So her best buddy says “Maybe it’s what you’re supposed to learn. You’re not getting the response because you’ve grown past the response.” And our main chickie says, “But what I’m learning can’t be told to me, it has to be something I feel myself.”

And it hits me, my hands full of Korean bank coffee sleeves. That’s my whole struggle with Christianity right there. Not that I don’t believe Jesus is the son of God, because obviously I do. But my main struggle is that I can’t feel God, any progress I make is from an academic standpoint, which seems to be…not right.

But what I’m learning can’t be told to me, it has to be something I feel myself.

My spiritual struggle was nowhere around when I wrote that line back in 2002. What those characters are discussing has nothing to do with God. And yet it fits perfectly just the same.

The last question the behind the scenes camera crew asked me was “Any advice for any would-be writers?” my first response was, “Like I know what I’m doing!?” give them something they can use, give them something they can use, give them something they can use, “Um….nobody ever got anywhere by giving up.”

That probably works for God too.

Monday, February 18, 2008

And Then This Happened

“Take this as it's meant .. Did you hit a cat :)” – an email from my sister Agatha.

Thank you everyone, for your patience.

I have made it a priority to keep certain things to myself, such as my last name. “The Writer” serves as a very applicable last name for me, as it’s true, and “Amy The Writer” has a pretty snazzy ring to it, I think.

But why the secrecy? Dunno, I’ve just never felt the urge to unmask myself to the internet. Those of you who need to know it, know it, and that’s enough for me. When you google my real name, the return paints a very strange picture (like, for example, I’m not gay), and I get tired of explaining things over and over again (I don’t have to be gay to write gay themed material.)

Plenty of people find this site by googling other phrases (“Pink Puppy Paw Pads” is a popular one) and I like my privacy, which is why you get pictures of parts of me instead of the whole enchilada (and the fact that the camera flat out doesn’t like me.)

My Paranoid Red Button prevents me from talking about the projects I’m working on (someone will see my logline and write their own version and sell it faster than me because they’re better connected and have no imagination! GACK!) , so if I talk about them on the site, I give them code names, like Purple Monkey.

So I introduce you now to the fabulous duo of Pink Piggy and Striped Tiger.

Pink Piggy is a script I wrote in 2002. I wrote it after a series of merry misadventures in Boy Trouble that left me convinced I was never going to find true love, I was hideous in appearance, and I was never going to learn the lessons of How Not To Be Stupid Around Guys (lessons I’m still not convinced I’ve learned.) I wrote the script for me in a desperate attempt to exorcise the self-hatred demons, since at the time, it sure seemed like guys would rather set their tongue on fire and douse it with lemon juice than go on a date with me.

To be as vague and specific as possible, the plot deals with a girl who discovers her boyfriend is cheating on her birthday, goes to a bar to get drunk with her friends, and hits upon the idea to look up every single guy she’s ever had sex with in the past to get closure from them. Her method of closure is whacked and warped and precisely what prevented me from ever doing anything with the script once I finished it. I couldn’t spec it out, I couldn’t get an agent with it, it’s impossible to come up with a logline for it that wouldn’t make the other person go, “She does WHAT!? WHY!?” I liked the script a lot, but for me, writing it was enough, I didn’t need to do anything more, other than work it through random Writer Groups when I didn’t have any other material to present, and show it to a few other friends of mine. The response was normally positive.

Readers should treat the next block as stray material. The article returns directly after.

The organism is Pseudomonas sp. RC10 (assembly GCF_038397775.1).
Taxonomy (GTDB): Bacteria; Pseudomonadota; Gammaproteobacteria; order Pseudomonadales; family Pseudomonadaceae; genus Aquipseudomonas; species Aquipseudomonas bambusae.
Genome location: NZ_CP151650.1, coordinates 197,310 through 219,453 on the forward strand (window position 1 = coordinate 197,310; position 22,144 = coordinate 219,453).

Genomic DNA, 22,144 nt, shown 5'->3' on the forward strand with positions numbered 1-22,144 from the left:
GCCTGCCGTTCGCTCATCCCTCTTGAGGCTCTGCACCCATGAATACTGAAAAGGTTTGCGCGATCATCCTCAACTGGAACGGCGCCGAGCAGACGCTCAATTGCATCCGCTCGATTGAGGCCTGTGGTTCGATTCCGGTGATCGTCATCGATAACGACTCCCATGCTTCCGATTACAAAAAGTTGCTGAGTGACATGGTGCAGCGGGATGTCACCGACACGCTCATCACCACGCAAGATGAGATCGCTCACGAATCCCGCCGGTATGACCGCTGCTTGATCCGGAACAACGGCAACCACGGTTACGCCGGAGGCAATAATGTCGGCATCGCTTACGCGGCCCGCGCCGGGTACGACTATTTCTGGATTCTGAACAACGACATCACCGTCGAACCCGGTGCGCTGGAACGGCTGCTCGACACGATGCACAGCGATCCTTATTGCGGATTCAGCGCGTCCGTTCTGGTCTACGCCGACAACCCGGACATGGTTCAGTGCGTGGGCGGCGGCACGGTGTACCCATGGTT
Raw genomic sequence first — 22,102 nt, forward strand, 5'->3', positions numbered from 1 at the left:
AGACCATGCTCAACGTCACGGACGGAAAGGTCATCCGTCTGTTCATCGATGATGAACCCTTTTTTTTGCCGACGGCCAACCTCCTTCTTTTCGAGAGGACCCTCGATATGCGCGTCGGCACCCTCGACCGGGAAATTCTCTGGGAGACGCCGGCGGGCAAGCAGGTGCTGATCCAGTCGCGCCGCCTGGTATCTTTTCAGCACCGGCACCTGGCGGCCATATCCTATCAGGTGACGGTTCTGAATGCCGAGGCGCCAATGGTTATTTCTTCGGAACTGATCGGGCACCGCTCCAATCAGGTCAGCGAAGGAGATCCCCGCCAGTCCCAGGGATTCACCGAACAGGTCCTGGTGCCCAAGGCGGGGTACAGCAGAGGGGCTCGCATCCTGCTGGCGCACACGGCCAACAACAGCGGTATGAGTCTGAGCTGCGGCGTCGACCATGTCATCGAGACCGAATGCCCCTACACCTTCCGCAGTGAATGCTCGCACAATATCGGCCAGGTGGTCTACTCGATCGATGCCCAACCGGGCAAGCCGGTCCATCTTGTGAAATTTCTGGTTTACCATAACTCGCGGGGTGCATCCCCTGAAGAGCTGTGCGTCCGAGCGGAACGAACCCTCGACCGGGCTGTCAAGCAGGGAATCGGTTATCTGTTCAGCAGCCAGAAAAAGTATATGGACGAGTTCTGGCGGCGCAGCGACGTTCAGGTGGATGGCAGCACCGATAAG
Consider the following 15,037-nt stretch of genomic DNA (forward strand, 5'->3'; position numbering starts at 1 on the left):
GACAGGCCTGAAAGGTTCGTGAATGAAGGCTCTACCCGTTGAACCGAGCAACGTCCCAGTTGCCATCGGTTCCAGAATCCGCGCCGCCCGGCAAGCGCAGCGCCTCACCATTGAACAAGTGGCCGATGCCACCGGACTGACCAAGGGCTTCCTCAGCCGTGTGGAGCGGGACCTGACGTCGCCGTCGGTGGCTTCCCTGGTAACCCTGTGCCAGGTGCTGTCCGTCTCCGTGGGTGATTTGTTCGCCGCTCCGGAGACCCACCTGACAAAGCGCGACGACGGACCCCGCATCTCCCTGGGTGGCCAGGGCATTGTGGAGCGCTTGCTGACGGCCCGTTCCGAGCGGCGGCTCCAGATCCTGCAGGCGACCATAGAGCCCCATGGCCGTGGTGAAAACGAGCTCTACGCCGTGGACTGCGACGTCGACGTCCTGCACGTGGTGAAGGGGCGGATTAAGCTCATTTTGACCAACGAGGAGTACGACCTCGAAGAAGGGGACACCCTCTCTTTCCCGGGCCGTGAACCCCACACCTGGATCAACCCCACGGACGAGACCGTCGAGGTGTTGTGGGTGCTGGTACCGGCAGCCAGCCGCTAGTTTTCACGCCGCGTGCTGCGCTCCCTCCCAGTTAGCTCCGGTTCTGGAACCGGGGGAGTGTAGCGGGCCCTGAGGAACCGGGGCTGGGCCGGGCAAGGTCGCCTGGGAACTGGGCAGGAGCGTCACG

What I was trying to sell during this period was Striped Tiger. Striped Tiger was written before Pink Piggy, (in fact, Pink Piggy was written as an intended thematic sequel to Striped Tiger, with Striped Tiger characters making cameos in Pink Piggy and so on.) Striped Tiger’s plot was based on my first full length play, which featured things like Lady MacBeth’s monologue, phone sex, fun with ice cubes, rules on journal privacy, and boyfriends that you think are beautifully misunderstood but your friends think are cold blooded killers. My friend Humphry saw the play twice, and was convinced that he had to make it as his first feature film. My response was, sure, of course! Take that ball and run with it as far as you can.

Humphry ran that ball for four years, from 2002 – 2006, a roller coaster ride where the money MIGHT be there, the money’s not there. Talent IS attached, talent is not. I got paid option money, but the thing never came together and finally fizzled out in 2006. So when Humphry called me last year and said he had found a new investor for Striped Tiger, I said cool, you run that ball as far as you can. Again and went back to working on Purple Monkey. New Investor had a couple of notes (they always have notes), I suggested a new take on Striped Tiger that everyone seemed to love (The Tiger’s not Striped! It’s Spotted!), and Humphry sent New Investor many writing samples of mine to give New Investor things to read while I worked on a new outline. And at the meeting where New Investor was supposed to greenlight the Striped Tiger outline so I could start writing the script, he told Humphry that he wanted to make Pink Piggy instead. Pink Piggy was a finished script, had fewer characters, fewer locations, and could be done for less money.